Business Monday: The numbers behind Snowmass tourism |

Business Monday: The numbers behind Snowmass tourism

Women pose with their wine glasses for a photo during the 17th annual Snowmass Wine Fest on Saturday, September 14, 2019. (Kelsey Brunner/The Aspen Times)
Kelsey Brunner/The Aspen Times

As snow starts to settle in the mountains and temperatures continue to drop, many locals and officials are beginning to shift their focus to the winter season ahead.

Snowmass Tourism Director Rose Abello is one of them. But on a recent afternoon in Town Hall, Abello reflected on the summer tourism season, including what went well, which goals her team has for summer 2020, and how winter and summer business stacks up for the resort town.

“We constantly assess data to see how we are doing, what’s working, what’s not working and what we should do differently,” Abello said.

About half of the town’s annual revenue comes from sales, lodging and real estate transfer tax collections, with a large chunk going toward town marketing strategies.

Between 2017 and 2018, the town’s 3.6% collection of county sales tax revenue increased by over $270,000, or roughly 7%, and the Snowmass Village 3.5% sales tax revenue increased by over $600,000, or nearly 9%. There also was an $80,000 increase, or 4%, in the town’s 2.4% lodging tax revenue.

Over the 2019 budget year, town officials project an 8.9% increase in county sales tax revenue — which amount to more than local sales tax gains — an 11.46% increase in town sales tax revenue and a 10.01% increase in lodging tax revenue.

That’s why the tourism department’s mission is to support the town’s economy through activities, events and programs that attract visitors and their wallets to the village.

“Snowmass Village aspires to be the leading multi-season, family-oriented, inclusive mountain resort community,” the Snowmass Tourism department’s aspiration statement reads. “When successful, Snowmass Village will have achieved the quality of life and economic vitality that will assure our future as a sustainable resort community.”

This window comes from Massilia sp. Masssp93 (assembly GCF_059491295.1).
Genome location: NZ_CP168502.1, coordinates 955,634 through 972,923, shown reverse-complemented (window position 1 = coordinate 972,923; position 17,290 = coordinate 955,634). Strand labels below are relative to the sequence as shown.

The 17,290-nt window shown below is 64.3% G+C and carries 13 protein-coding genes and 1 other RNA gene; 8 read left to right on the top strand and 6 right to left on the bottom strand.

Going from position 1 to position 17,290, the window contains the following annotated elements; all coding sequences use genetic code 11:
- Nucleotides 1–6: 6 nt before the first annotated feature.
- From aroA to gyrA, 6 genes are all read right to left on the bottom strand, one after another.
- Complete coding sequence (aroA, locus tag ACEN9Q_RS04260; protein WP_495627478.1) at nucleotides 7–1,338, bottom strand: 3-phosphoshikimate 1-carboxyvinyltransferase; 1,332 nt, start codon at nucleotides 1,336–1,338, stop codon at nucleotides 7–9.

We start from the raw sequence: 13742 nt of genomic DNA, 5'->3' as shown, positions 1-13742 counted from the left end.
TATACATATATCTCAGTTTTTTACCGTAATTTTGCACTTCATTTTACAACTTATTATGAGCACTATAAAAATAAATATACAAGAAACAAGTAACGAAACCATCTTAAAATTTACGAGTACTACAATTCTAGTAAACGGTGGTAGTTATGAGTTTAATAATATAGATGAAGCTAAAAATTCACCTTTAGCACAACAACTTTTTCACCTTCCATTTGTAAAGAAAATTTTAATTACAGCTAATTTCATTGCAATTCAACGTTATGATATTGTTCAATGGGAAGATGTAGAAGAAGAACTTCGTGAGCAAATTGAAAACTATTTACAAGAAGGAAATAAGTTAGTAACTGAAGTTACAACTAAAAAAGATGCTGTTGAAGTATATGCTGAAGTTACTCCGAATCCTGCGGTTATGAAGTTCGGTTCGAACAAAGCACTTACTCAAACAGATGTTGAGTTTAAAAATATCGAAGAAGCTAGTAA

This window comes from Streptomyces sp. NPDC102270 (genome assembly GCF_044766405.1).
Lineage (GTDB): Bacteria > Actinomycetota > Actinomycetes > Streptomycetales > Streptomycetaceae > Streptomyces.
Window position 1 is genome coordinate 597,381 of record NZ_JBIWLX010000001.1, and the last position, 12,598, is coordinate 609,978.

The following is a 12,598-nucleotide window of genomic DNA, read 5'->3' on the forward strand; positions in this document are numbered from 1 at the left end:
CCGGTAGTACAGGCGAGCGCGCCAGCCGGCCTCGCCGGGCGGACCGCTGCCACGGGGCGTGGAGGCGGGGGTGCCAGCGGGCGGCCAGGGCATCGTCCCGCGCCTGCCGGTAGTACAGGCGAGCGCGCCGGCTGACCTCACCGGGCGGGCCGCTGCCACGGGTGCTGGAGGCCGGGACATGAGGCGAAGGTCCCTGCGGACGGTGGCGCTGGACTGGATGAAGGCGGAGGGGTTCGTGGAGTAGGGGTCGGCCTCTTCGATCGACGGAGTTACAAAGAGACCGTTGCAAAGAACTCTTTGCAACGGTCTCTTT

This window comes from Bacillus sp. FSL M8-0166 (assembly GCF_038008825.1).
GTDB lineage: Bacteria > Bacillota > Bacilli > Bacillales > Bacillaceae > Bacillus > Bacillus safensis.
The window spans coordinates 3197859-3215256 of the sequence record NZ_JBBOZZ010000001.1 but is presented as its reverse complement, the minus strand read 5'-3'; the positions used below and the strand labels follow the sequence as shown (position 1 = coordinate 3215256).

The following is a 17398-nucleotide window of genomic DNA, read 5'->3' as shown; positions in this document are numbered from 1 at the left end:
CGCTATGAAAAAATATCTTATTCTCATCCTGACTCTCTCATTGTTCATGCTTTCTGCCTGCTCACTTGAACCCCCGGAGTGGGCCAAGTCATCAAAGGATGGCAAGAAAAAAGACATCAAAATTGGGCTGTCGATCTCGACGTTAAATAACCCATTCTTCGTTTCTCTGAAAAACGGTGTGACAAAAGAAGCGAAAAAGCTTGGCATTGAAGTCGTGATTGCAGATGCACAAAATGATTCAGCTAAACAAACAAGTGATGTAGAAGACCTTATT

According to graphs created by DestiMetrics, a company that helps individual businesses and resort towns track occupancy and revenue rates, Snowmass Village saw occupancy increases in July and August from the previous year, but decreases in June and September.

The summer stats show the highest average summer occupancy rates on weekends, namely Saturdays, with lower rates during the week. Town data show sales tax revenue also increased in June, July and August compared with 2018.

A quick look at Snowmass Village’s winter season data shows the town has much higher and consistent occupancy all week long from December to April compared with the summer months, which Abello said drives the types of events the town looks to put on.

“In the summer, we tend to do events that drive overnight visitation, except for the Thursday night concert series,” Abello explained. “In the winter we do some of that, but we also host amenity events for guests when we are super full, not to bring people in but to provide for the people here.”

Roughly 70% to 80% of the available beds in Snowmass Village report to DestiMetrics year after year, Abello explained, allowing the tourism department to look at these ongoing trends in summer and winter, and to help hone in on what marketing and event strategies work for each season.

Another key stakeholder in the success of Snowmass’ summer season is Aspen Skiing Co. According to Jeff Hanle, Skico vice president of communications, the company saw a 10% to 15% increase in its summer business across the mountain from the Lost Forest and Elk Camp to the Snowmass Bike Park.

Hanle mentioned the Farm to Table weekly event and Snowmass Bike Park race series on Tuesdays, and adding Friday to the weekend gondola operation schedule from Labor Day to October as some of the past season’s successes.

“Our summer business across Aspen-Snowmass was up, but Snowmass was up more so than Aspen,” Hanle said. “We hope to continue to gain momentum and our belief is this trajectory will continue as things become more well known.”

Hanle referred to the Lost Forest, which is only 2 years old, and the Snowmass Bike Park, which continues to see new trails and features added.

He also belives the Snowmassive Chase high school and Buffs in Snowmass college mountain biking races, which Skico partnered with Snowmass Tourism to host, only helped promote what Snowmass has to offer.

“Those kind of events help us in the future because those kids say, ‘Wow, look at this awesome trail system,’ and want to come back with their families,” Hanle said. “We hope to see that kind of ripple effect.”

The tourism department hopes to increase its marketing, special events and group sales budgets for 2020, including adding a full-time, seasonal marketing events coordinator specialist.

“Our events team goes nonstop all summer long, and one of our goals is to make our events even better and more effective,” Abello said at the Town Council meeting of the new position and proposed budget increase.